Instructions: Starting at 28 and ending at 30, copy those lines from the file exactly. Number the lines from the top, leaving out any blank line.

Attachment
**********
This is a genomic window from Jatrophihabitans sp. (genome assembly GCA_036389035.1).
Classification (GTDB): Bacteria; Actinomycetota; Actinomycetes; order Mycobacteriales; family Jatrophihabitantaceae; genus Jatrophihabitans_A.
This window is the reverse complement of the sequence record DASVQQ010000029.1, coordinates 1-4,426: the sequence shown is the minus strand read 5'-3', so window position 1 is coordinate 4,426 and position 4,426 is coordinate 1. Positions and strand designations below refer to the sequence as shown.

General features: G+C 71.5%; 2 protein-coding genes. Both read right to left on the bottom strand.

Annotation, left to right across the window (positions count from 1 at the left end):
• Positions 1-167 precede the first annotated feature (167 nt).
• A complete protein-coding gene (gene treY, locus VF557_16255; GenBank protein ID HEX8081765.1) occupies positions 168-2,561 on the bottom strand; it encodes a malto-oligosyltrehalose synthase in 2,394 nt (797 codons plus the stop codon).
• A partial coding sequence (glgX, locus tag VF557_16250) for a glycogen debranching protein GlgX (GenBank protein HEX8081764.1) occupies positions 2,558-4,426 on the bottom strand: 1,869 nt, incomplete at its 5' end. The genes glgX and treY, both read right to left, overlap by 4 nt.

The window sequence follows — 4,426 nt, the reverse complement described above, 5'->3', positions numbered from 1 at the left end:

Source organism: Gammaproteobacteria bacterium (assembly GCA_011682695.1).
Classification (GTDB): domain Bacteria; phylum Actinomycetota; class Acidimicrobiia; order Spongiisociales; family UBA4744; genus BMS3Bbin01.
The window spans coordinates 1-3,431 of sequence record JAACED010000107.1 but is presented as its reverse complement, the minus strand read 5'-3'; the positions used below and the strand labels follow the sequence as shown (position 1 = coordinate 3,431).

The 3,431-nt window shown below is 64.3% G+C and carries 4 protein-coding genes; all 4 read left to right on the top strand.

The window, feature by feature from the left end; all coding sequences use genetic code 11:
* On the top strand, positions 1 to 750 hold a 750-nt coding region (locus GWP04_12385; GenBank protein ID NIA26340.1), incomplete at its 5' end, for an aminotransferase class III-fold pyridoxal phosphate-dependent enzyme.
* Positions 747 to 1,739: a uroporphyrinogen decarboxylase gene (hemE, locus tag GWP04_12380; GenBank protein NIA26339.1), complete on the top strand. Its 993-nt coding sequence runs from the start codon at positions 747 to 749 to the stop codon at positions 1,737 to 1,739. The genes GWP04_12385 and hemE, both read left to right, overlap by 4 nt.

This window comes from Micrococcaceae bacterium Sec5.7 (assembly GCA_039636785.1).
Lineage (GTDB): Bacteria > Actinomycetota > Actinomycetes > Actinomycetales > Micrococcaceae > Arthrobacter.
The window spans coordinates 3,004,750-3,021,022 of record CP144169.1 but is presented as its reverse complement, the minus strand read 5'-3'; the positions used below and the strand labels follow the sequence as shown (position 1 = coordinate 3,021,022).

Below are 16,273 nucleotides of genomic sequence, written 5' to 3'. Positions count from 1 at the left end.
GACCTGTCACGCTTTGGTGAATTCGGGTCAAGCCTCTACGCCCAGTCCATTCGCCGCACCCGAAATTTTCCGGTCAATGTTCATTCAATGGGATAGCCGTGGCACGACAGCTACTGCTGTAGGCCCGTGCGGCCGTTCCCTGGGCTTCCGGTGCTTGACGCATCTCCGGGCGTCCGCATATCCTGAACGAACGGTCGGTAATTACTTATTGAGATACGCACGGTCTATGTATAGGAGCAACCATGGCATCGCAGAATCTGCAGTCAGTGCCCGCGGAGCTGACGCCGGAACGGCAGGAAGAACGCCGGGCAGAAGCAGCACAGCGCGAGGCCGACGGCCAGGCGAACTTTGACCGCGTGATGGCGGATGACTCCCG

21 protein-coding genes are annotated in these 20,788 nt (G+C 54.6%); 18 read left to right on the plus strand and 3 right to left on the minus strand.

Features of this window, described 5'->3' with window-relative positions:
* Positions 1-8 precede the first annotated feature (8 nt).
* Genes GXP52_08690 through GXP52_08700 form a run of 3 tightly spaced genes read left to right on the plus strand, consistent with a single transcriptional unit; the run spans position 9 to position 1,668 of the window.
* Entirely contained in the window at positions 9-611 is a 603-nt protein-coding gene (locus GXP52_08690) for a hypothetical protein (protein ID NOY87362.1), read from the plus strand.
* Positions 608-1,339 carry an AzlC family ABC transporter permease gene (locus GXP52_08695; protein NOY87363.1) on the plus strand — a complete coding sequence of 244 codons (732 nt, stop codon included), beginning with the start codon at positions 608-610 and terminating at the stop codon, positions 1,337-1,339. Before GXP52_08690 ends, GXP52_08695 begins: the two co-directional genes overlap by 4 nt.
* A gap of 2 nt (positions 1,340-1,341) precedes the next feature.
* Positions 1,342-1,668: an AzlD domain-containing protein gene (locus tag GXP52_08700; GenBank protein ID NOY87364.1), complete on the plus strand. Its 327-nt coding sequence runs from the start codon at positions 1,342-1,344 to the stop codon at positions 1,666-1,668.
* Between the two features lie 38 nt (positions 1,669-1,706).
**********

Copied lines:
* A gap of 2 nt (positions 1,340-1,341) precedes the next feature.
* Positions 1,342-1,668: an AzlD domain-containing protein gene (locus tag GXP52_08700; GenBank protein ID NOY87364.1), complete on the plus strand. Its 327-nt coding sequence runs from the start codon at positions 1,342-1,344 to the stop codon at positions 1,666-1,668.
* Between the two features lie 38 nt (positions 1,669-1,706).